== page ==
Page:Popular Science Monthly Volume 91.djvu/967

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Popular Science Monthly

��951

��cannot convince the right trio that "W.G." was the greatest cricketer the world has ever known. We, having no doubts about

���Fig. 5. Three more letters of the alphabet spelled out by the men; these are F, L, Y

the fact, take the chance of identifying the late champion with the Morse initials, though he would not have thought we knew much about cricket if we had only allowed him four stumps and two balls

( . . ) for a country match.

The pantomine is here rudely interrupted by the sound of a buzzing airship propeller, and, looking up, we descry a beautiful monoplane gracefully winging its way, heading straight for the summit of our pyramid, behind which it presently dis- appears. We remember this is the French aviator, De Vol Plane, attempting to win the £5,000 prize by making a circuit of the world, upside down, without descending once for gasoline, but in the midst of our speculations as to his chances of success we are recalled to the business in hand by a sudden shuffle on the part of our acrobatic friends. They have forgotten their cricket controversy and hastily thrown themselves into a curious group, as in Fig. 5, which seems to us just a horrid jumble of people, until Mr. Know-all, our Dragoman, ex-

���Fig. 6. The alphabet is completed by a quad- ruple group of men representing C, J, Q, Z

plains that the group represents the three letters FLY, which is appropriate enough under the circumstances, as we feel bound

��to admit. So we add those letters to our list.

Our dusky entertainers now complete the alphabet with a quadruple group, for which, to our chagrin, we are able to find no mnemonic peg whatever (Fig. 6), but which we are told represents the four letters C J Q Z , and I defy any man to make anything approaching an intelligible word out of that.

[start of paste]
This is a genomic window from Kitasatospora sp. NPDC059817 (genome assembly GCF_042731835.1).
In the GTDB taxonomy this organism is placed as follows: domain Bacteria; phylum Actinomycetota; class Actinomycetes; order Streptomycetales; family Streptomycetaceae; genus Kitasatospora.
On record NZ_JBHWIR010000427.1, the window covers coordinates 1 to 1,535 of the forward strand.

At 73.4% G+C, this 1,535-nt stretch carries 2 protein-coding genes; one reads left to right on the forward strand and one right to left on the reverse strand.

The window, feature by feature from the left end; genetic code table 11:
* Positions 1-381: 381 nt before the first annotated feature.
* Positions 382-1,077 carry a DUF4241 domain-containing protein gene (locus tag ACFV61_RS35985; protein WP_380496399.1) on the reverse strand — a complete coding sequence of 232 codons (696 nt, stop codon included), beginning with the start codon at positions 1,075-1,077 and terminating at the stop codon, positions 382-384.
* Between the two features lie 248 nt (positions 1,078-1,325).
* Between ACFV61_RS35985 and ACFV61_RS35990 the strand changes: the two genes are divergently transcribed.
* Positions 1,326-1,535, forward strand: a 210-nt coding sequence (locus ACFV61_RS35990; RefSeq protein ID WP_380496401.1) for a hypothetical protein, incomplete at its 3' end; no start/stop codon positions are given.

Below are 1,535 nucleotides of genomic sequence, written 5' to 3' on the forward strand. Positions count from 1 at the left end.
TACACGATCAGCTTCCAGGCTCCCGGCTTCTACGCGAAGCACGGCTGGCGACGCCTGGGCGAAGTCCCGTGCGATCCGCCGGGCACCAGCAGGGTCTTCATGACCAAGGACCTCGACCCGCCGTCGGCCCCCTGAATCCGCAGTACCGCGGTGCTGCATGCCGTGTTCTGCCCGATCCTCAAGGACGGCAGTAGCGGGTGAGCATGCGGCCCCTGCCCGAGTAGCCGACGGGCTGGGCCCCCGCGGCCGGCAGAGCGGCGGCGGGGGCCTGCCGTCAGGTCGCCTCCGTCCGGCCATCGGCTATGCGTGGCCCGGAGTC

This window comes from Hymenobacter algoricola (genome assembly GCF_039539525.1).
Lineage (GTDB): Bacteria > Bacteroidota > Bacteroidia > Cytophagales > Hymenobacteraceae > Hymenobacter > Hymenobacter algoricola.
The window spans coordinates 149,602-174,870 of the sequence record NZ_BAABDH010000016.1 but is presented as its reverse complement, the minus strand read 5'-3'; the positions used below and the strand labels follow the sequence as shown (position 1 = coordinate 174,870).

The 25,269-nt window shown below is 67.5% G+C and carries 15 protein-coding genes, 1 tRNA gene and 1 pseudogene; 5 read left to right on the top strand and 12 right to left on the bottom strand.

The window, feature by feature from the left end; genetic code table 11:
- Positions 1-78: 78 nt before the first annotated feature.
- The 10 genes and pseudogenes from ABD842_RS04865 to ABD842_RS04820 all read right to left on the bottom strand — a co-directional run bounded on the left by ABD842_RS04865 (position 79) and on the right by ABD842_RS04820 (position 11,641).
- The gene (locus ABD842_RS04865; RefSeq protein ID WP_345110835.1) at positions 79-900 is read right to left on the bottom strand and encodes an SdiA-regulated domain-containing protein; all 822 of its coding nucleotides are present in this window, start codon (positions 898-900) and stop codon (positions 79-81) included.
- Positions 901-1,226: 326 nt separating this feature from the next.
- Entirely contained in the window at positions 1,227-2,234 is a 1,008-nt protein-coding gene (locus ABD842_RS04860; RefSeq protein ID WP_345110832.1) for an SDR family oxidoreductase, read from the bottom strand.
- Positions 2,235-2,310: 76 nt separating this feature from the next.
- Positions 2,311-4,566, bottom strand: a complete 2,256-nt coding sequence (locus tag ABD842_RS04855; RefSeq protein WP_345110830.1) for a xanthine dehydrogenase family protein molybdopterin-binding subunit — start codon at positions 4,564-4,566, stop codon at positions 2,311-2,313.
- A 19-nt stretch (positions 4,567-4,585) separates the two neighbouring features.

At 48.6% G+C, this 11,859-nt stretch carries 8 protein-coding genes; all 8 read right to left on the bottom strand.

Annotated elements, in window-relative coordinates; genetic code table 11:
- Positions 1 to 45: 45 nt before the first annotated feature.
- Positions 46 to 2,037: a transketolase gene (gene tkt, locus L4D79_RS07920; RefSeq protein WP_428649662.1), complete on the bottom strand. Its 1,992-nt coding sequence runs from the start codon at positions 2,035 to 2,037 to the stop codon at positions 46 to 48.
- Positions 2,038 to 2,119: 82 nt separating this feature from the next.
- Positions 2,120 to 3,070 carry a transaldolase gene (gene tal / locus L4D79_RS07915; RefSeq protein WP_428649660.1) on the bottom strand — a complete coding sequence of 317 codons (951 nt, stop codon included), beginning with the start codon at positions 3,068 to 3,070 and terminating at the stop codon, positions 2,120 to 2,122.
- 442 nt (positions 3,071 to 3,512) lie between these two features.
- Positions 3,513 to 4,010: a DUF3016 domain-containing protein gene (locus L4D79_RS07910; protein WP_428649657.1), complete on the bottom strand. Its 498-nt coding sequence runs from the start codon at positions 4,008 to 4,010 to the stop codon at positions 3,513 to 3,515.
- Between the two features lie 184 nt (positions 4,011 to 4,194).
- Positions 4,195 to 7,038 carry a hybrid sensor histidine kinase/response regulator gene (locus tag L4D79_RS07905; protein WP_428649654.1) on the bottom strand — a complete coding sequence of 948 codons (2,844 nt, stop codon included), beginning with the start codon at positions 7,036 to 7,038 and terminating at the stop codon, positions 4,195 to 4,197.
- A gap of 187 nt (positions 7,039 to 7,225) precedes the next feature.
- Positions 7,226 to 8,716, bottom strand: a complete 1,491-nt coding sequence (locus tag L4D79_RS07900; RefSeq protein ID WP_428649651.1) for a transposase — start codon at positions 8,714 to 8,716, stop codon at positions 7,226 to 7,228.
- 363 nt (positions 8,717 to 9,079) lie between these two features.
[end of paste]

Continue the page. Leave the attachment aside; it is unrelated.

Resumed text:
I conclude this article by drawing atten- tion to a very curious fact in connection with the Morse Code — viz., that in dis- tributing his symbols over the alphabet, Mr. Morse did not, in many cases, allocate

��LETTERS

IN ORDER OF FREQUENCY

�PRESENT CORRES- PONDING MORSE SYMBOLS

�LINES OF DEVER6ENCE

�IDEAL ALLOCA- TION IN ORDER OF

VALUE

�SHOWING WHERE PRESENT SYMBOLS 15 CORRECT

�E.

�.

� �.

�YES

�T

�—

� �—

�YES

�A

�—

� �••

�NO

�1

�••

� �—

�NO

�—

� �— .

�NO

�5

�...

� �...

�YES

�N

�—

� �

�NO

�R

�._.

� �.— .

�YES

�H

�....

� �....

�YES

�L

�— ..

� �..—

�NO

�D

�_..

� �— ..

�YES

�C

�— ._.

� �..._

�NO

�U

�.._

� �— ...

�NO

�F

�.. — .

� �.._.

�YES

�M

� �. — ..

�NO

�G

�.

� �.

�YES

�W

�.

� �.

�YES

�K

�— —

� �— .-.

�YES

�P

�. .

� �. .

�YES

�V

�...—

� �_.-_.

�NO

�Y

�_._ —

� �..

�NO

�B

�— ...

� �

�NO

�X

�— ..—

� �— ..—

�YES

�.—

� �.—

�YES

�J

�._

� �.___

�YES

�Z

�— — ..

� �— —

�NO

��Table or chart showing the distribution of Morse signals and their ideal allocation

the shortest symbols to the most frequently used letters, the amount of divergence from the ideal distribution being shown in the diagram above.

Counting the dot as 1 and the dash as 3, we get a specific time-value for each Morse signal, and it will be seen that column four of the diagram represents the correct progressive order of the ideal Morse alphabet, beginning with a single dot valued at 1 and ending with a symbol composed of a dot and three dashes valued at 7. Thus the letter E, which is by far the

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